Featured Articles

Show Me The Money: Science Funding Speed Mentoring at the 2016 SIOP Conference!

Meredith Turner 0 1390 Article rating: No rating

The SIOP Scientific Affairs committee is delighted to announce it will be hosting its third annual “Science Funding Speed Mentoring” special event at the 2016 SIOP conference in Anaheim, CA on Friday, April 15, from 5:00-6:30PM in Pacific A of the Hilton Anaheim. This event complements several other conference events focused on improving science advocacy by providing SIOP members with information and resources to more effectively pursue scientific funding opportunities. Protégés that sign up for this special event will get the opportunity to engage in two (2) consecutive half-hour small group discussions with expert science fundees and funders. The science funding-related topics from which protégés can select on a first-come, first-serve basis are:

Anaheim Conference Highlights

Scott Tonidandel and Eden King

Meredith Turner 0 1387 Article rating: No rating

Here are some not-to-be missed highlights from the SIOP 2016 conference! (Please see the January 2016 issue of TIP and the online program for more comprehensive descriptions.)

A Look in the Mirror: The Mastery-Oriented I-O psychologist

Jonathan Cottrell, Eleni Lobene, Nicholas Martin, and Anthony Boyce

Meredith Turner 0 2208 Article rating: No rating

Research on personality, especially using the five-factor model (FFM; McCrae & Costa, 1987), has contributed greatly to industrial-organizational (I-O) psychology. In particular, this is because personality traits, especially Conscientiousness, are found to be valid predictors of job performance (Barrick & Mount, 1991; Hurtz & Donovan, 2000) while having relatively less adverse impact than other selection tools, such as cognitive ability tests (Ployhart & Holtz, 2008). Although the FFM is the most widely used personality model, other traits have been studied in the context of work and have been found to correlate with key variables such as job performance and job satisfaction. Such variables include need for achievement (McClelland, Atkinson, Clark, & Lowell, 1976), core self-evaluations (Judge & Bono, 2001), and goal orientation (Phillips & Gully, 1997). As a result, it is of great interest to organizations to be able to understand the personality of its applicants and its incumbents, and often such an examination of traits goes beyond the FFM.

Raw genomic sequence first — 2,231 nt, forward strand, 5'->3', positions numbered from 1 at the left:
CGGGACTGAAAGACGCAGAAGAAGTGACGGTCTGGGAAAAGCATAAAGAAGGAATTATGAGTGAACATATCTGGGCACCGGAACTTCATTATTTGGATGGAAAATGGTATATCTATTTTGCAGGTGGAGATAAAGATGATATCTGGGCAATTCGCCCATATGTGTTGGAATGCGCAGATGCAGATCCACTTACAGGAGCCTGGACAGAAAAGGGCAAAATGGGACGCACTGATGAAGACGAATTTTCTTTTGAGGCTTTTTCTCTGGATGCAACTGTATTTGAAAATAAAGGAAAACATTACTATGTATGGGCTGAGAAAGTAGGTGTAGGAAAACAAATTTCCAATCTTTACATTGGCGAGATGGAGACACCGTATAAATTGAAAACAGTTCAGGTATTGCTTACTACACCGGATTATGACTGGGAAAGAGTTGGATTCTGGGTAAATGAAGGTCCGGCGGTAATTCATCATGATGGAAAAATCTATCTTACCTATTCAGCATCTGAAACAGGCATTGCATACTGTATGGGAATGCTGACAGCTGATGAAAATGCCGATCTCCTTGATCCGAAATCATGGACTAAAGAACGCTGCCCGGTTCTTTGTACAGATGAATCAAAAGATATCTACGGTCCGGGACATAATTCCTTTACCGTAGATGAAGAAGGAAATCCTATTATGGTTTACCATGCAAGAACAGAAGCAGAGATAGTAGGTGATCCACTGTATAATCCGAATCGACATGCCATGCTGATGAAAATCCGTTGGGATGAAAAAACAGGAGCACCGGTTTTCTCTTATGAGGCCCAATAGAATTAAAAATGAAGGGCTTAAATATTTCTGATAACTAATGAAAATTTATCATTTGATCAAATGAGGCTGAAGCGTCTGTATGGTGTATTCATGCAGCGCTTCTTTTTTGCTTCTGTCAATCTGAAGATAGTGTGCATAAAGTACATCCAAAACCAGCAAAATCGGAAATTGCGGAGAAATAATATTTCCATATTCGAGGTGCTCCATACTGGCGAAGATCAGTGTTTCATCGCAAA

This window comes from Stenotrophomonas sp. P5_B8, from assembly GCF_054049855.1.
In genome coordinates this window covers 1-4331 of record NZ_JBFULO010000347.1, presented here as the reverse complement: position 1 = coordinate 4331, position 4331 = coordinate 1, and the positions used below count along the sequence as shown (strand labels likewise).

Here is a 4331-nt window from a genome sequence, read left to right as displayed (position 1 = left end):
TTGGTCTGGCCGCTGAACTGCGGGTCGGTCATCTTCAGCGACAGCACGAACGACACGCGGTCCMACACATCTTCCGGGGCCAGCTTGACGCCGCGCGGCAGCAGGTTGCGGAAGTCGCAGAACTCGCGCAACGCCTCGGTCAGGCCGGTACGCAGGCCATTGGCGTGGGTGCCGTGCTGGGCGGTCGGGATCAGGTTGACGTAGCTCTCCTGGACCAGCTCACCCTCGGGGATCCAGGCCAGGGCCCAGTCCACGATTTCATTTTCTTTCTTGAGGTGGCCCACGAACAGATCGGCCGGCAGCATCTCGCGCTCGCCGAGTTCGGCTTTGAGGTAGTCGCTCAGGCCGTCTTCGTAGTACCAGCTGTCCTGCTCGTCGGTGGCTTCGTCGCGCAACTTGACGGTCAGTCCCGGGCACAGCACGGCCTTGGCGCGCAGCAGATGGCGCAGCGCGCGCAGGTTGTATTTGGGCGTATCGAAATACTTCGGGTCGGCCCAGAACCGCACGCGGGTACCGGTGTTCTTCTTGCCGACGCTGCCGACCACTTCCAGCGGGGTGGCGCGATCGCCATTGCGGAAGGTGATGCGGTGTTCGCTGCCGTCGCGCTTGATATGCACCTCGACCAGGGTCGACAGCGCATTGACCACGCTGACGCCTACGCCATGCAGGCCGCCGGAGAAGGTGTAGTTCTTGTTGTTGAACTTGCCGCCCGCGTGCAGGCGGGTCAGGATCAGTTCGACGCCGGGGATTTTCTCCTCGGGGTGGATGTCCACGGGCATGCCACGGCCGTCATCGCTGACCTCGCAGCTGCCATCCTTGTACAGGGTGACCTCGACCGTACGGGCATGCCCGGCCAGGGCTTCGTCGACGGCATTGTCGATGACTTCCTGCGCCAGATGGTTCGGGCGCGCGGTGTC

Mindfulness-Based Interventions: A Brief Review of Their Application to Graduate Student Strain

Enrique Cabrera-Caban, Rebecca Garden, Arianna White, and Katelyn Reynoldson

Meredith Turner 0 2189 Article rating: No rating

Graduate school is often a stressful period for budding industrial-organizational psychologists. One strategy for managing stress, both in graduate school and beyond, is the mindfulness-based intervention (MBI). This article examines the potential efficacy of MBIs for the graduate student population within a stressor-strain framework. First, we detail common graduate student stressors, then we define mindfulness and provide examples of mindfulness exercises. Next, we review meta-analytic evidence for the effectiveness of MBIs in reducing strain in broader populations. Last, we provide resources for beginning a mindfulness practice. Although this article focuses primarily on the graduate student population, the lessons learned from MBI research apply to most professional populations as well.

Areas in Need of More Science/Research: Results from the 2015 Practitioner Needs Survey

Ben Porr, Ted Axton, Meredith Ferro, and Soner Dumani

Meredith Turner 0 1612 Article rating: No rating

In the July 2015 TIP, the SIOP Professional Practice Committee (PPC) presented the first of a series of articles reporting the results of the 2015 Practitioner Needs Survey that the PPC conducted between March and April 2015. The objective of the survey was to gather information about current needs of I-O practitioners to provide insights to SIOP leadership and committees (e.g., PPC, licensure, visibility) about developing future initiatives. In addition, the survey was designed to collect information that could be compared to the results of the 2008 Practitioner Needs Survey in order to examine progress on issues identified in 2008.



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